Big Fish Games is expanding its casual cloud-gaming service across four major platforms today. The Big Fish Instant Games app is now available on smartphones, tablets, TVs, and the PC.
In doing so, the company is taking cloud gaming to the masses in a way that its rivals Gaikai and OnLive haven’t done.
Seattle-based Big Fish Games bills itself as the world’s largest producer of casual games. Its roots are as a maker of downloadable games on websites that primarily target older female gamers, who embrace titles that don’t involve guns and violence. It has published more than 3,000 games produced by its own developers and third-party gamemakers.
The company has been adapting to the growth of mobile gaming by launching a series of mobile titles, adapted from its casual web fare. But last year, the company also made a bold move by launching a cloud-based service, where games are stored and executed on web-connected data centers rather than on a player’s computer. The games are streamed to a user’s machine, which doesn’t have to process or store the game data.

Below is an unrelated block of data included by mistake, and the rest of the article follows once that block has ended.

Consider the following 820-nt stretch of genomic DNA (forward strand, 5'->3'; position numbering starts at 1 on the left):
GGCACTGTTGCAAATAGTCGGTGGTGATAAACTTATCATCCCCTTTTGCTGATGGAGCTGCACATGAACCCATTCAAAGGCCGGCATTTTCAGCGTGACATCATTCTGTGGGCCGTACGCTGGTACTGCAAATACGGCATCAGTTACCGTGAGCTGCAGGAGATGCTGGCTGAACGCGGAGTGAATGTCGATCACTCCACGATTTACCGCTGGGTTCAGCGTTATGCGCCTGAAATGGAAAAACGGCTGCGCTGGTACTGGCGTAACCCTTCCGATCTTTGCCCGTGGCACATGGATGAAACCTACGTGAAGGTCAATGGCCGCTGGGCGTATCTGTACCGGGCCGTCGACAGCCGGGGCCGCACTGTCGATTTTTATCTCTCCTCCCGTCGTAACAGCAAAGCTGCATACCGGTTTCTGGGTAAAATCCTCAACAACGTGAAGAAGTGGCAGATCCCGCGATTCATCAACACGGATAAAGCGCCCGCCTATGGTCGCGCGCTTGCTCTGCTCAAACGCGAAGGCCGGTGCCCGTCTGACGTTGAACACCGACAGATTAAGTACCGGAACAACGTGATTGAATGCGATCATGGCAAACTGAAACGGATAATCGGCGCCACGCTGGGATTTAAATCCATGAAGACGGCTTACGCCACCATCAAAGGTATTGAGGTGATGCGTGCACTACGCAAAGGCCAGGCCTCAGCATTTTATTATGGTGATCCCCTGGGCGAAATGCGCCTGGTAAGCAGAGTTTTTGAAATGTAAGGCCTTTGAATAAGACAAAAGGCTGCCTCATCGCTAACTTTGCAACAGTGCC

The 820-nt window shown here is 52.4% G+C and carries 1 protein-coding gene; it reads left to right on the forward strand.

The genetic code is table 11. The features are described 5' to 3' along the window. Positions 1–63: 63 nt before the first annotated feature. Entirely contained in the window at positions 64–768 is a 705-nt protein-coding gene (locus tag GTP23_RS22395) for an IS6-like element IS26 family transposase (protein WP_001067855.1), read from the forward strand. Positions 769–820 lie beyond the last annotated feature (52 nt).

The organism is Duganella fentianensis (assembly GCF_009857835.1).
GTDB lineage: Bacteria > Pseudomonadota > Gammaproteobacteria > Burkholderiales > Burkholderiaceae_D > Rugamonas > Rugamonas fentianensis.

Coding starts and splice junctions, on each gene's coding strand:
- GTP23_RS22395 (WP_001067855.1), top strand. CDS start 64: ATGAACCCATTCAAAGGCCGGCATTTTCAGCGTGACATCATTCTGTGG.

That allows those games to be played on any device, and Big Fish Games is reaping the rewards of that investment today by launching its cloud service across all four major screens: PCs, smart TVs, tablets, and mobile phones. Big Fish Games is making the app for its cloud service available on the Google Play store today, and it is also releasing it on the Roku 3 set-top box, which will take the content to the television screen.
Customers can instantly play the entire Big Fish Instant Games catalog of more than 200 games. The idea is to give users maximum flexibility in where and how people want to play. The Big Fish Instant Games platform will come to more platforms throughout the year. Game progress is stored in the cloud, allowing players to play on one device and then log into the same game from another device.
Big Fish Games launched the service on the iPad last year. Since that launch, users have logged more than 200 years of gameplay from over 5 million game sessions.
“Adding Android smartphones and Roku to our supported devices has substantially increased the audience of users who can instantly play and enjoy games from Big Fish,” said Jina Heverley, the vice president and general manager of PC, Mac, and Cloud for Big Fish. “Now
you can start a Big Fish game on your TV at home and pick it up later on the go on your smartphone without having to wait for the game to download.”
Big Fish charges $7.99 a month for subscriptions to the service. Big Fish also allows free access to a rotating catalog of games via an ad-supported service.
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